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Endangered Threads Documentaries

Sheer Elegance: Surviving Strands of Ancient Maya Weaving

(Project under development)

Sheer woven cloth (based on finely spun thread and a balanced, spaced weave) with brocaded decorations was only one of many weaving styles practiced by ancient Maya weavers. This documentary will highlight weavers who continue to practice such a style in Alta Verapaz, Guatemala, and Venustiano Carranza, Chiapas, Mexico, and will discuss the style’s probable roots as found on Classic Maya pottery and murals, and in archeological finds.

Documenting the Maya Textile Tradition: 
Recent Work in Venustiano Carranza & Alta Verapaz

Presentation in Adobe PDF
by Kathleen Mossman Vitale
American Anthropological Association 2010 annual meeting.

Note: This large pdf file can take more than a minute to upload and requires some zooming in Adobe Reader, but it will be well worth your while.

Note: Field research in Venustiano Carranza, Chiapas, Mexico, in early 2014, by Kathleen Vitale (ETD CEO) and Liz Frey (Fine Arts Professor, spinner and weaver), indicates that today’s weavers of the so-called “petete” style (a sheer, transparent, spaced weave with rows of brocaded designs) do not in fact use raw cotton to spin the thread they weave with, but rather weave with a divided 30/2 commercial thread to get similar transparent result.  Raw cotton has not been available in the area for several decades, and no hand weaving now produced uses hand-spun cotton, regardless of whether the weaver demonstrates cotton spinning with a bit of raw cotton or calls her weaving “petete.”

Footnote References in Adobe PDF

Pikb’il weaving, a style that may date back more than a thousand years, is still woven by a few Maya weavers in rural areas outside Cob├ín, Alta Verapaz, Guatemala.  A version of this clip ran in a loop at the University of Pennsylvania Museum of Archeology & Anthropology’s 2009-2010 exhibition Painted Metaphors: Pottery & Politics of the Ancient Maya.

Pikb’il is an ancient Maya style of using fine white cotton thread in a balanced, spaced weave, with supplementary weft brocade designs.

Picb'il design of arches (arcos SP) made by supplementary weft brocade on a spaced or gauze weave textile on a backstrap loom.

Pikb'il design of arches (arcos SP) made by supplementary weft brocade on a spaced weave textile on a backstrap loom. Photo by Kathleen Mossman Vitale. © 2009 Endangered Threads Documentaries.

Picb'il design of women or female dolls (muñecos SP) made by supplementary weft brocade on a spaced or gauze weave textile on a backstrap loom.

Pikb'il design of women or female dolls (muñecos SP) made by supplementary weft brocade on a spaced weave textile on a backstrap loom. Photo by Kathleen Mossman Vitale. © 2009 Endangered Threads Documentaries.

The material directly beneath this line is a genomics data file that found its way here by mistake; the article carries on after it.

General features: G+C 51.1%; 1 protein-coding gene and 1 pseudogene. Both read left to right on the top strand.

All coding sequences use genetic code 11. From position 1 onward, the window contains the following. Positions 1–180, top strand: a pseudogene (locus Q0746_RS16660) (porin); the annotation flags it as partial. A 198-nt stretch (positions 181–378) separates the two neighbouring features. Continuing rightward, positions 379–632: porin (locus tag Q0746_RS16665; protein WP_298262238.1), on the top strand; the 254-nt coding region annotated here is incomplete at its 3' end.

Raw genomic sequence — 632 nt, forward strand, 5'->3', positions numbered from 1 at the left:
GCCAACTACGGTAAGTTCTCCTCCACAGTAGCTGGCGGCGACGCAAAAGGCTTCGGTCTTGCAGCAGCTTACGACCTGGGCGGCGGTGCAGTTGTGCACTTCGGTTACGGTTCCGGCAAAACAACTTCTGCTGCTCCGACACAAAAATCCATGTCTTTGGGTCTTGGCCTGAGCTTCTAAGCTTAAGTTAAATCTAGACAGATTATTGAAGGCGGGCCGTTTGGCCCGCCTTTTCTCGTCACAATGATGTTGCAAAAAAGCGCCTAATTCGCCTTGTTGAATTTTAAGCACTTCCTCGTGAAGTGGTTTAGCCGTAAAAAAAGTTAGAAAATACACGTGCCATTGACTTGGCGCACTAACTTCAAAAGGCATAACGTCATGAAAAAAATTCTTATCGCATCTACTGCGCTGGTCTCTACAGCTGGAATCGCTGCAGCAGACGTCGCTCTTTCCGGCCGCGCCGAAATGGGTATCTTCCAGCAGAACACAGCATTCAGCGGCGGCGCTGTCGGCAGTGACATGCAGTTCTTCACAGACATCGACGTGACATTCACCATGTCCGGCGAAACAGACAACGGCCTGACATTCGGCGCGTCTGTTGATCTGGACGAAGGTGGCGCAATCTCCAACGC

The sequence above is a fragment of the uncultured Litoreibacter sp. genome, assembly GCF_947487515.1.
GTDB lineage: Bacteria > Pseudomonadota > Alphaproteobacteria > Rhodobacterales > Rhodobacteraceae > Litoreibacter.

Picb'il design of deer made by supplementary weft brocade on a spaced or gauze weave textile on a backstrap loom.

Pikb'il design of deer made by supplementary weft brocade on a spaced weave textile on a backstrap loom. Photo by Kathleen Mossman Vitale. © 2009 Endangered Threads Documentaries.

Picb'il design rows of dolls (muñecos SP), figure eights, stars & planets, and domestic fowl. The designs are made by supplementary weft brocade on a spaced or gauze weave textile on a backstrap loom.

Pikb'il design rows of dolls (muñecos SP), figure eights, stars & planets, and domestic fowl. The designs are made by supplementary weft brocade on a spaced weave textile on a backstrap loom. Rachael Gould Mossman Collection. Photo by Kathleen Mossman Vitale. © 2009 Endangered Threads Documentaries.

Picb'il design row of dolls (muñecos SP) on a huipil from the Rachael Gould Mossman Collection. The designs are made by supplementary weft brocade on a spaced or gauze weave textile on a backstrap loom.

Pikb'il design row of dolls (muñecos SP) on a huipil from the Rachael Gould Mossman Collection. The designs are made by supplementary weft brocade on a spaced weave textile on a backstrap loom.  Photo by Kathleen Mossman Vitale. © 2009 Endangered Threads Documentaries.

ETD intern Callie Vandewiele learned picb'il-style weaving on a backstrap loom while living in Alta Verapaz, Guatemala, 2008-9

ETD intern Callie Vandewiele learned Pikb'il-style weaving on a backstrap loom while living in Alta Verapaz, Guatemala, 2008-9. Photo by Terra Leigh Vandewiele. © 2009 Endangered Threads Documentaries.

ETD co-founder and videographer Kathleen Mossman Vitale discusses weaving techniques with weavers in Alta Verapaz, Guatemala.

ETD co-founder and videographer Kathleen Mossman Vitale discusses weaving techniques with weavers in Alta Verapaz, Guatemala. Photo by Ned & Marilynn Vilas.

Picb'il huipiles or blouses with added embroidery around the neck are occasionally sold in weaving supply stores in Alta Verapaz, Guatemala.

Pikb'il huipiles or blouses with added embroidery around the neck are occasionally sold in weaving supply stores in Alta Verapaz, Guatemala. Photo by Callie Vandewiele. © 2009 Endangered Threads Documentaries.

Young Q'eqchi'-speaking Maya girls learn picb'il weaving at home in Alta Verapaz.

Young Q'eqchi'-speaking Maya girls learn Pikb'il weaving at home in Alta Verapaz. Photo by Callie Vandewiele. © 2009 Endangered Threads Documentaries.

Fragment of a textile used to teach picb'il weaving to young girls in a Q'eqchi' family in Alta Verapaz.

Fragment of a textile used to teach Pikb'il weaving to young girls in a Q'eqchi' family in Alta Verapaz. Photo by Callie Vandewiele. © 2009 Endangered Threads Documentaries.

Picb'il weaver Concepción Poou Coy de Tharin wears her wedding huipil or blouse and shows off an uncut picb'il huipil from Alta Verapaz.

Pikb'il weaver Concepción Poou Coy de Tharin wears her wedding huipil or blouse and shows off an uncut Pikb'il huipil from Alta Verapaz. Photo by Jonathan Theran